The modern political lexicon includes a host of terms that are ironically applied, given how they can be applied to those who use them against others. For numerous reasons, Michael McFaul's continued standing as a leading Kremlinologist, highlights the ongoing flaws in US policy towards Russia.
The group of American mass media promoted Russia watchers includes an overrated lot, whose shortcomings are downplayed, as they regularly reemerge in high profile settings – typically with little if any substantive opposition. These truly bad actors prop each other, while downplaying their inconvenient (for them) detractors.
As I earlier noted, McFaul lauded The Atlantic for hiring Julia Ioffe. She essentially got a pass after making an inappropriately perverse sexual reference concerning Ivanka Trump's relationship with her father. The record shows that Politico fired Ioffe over that remark. However, her new and current position at The Atlantic isn't reflective of a demotion and quite likely a promotion, in terms of stature and earnings, along with her appearances on CNN and MSNBC.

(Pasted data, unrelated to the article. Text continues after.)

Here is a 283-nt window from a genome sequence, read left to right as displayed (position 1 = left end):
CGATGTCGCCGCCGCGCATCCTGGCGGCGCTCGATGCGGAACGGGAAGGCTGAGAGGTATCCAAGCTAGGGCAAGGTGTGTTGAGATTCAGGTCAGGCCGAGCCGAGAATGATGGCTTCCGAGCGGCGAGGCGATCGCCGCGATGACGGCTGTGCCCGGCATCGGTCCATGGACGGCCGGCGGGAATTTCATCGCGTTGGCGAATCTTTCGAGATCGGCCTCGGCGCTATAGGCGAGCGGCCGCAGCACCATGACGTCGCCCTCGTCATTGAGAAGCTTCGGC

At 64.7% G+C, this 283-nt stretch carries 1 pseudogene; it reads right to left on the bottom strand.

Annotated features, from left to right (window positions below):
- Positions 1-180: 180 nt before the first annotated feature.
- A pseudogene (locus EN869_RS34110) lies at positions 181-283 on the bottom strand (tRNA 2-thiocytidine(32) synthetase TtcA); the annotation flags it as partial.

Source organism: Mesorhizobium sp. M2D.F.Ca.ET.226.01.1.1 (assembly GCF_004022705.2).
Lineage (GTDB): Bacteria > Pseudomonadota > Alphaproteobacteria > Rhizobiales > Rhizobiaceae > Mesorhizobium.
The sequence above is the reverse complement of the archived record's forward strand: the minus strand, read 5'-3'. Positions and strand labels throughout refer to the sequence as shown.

The McFauls of the world don't seem particularly concerned about the fake news which Ioffe peddles. During a June 3 exchange with CNN's Brian Stelter, Ioffe said that the Russian government had poisoned the Skripals – something that's factually quite suspect on the basis of what's presently known and unknown. Likewise, her other claim (to Stelter) that the Russian government downed a civilian airliner over the former Ukrainian SSR isn't a conclusively well established fact.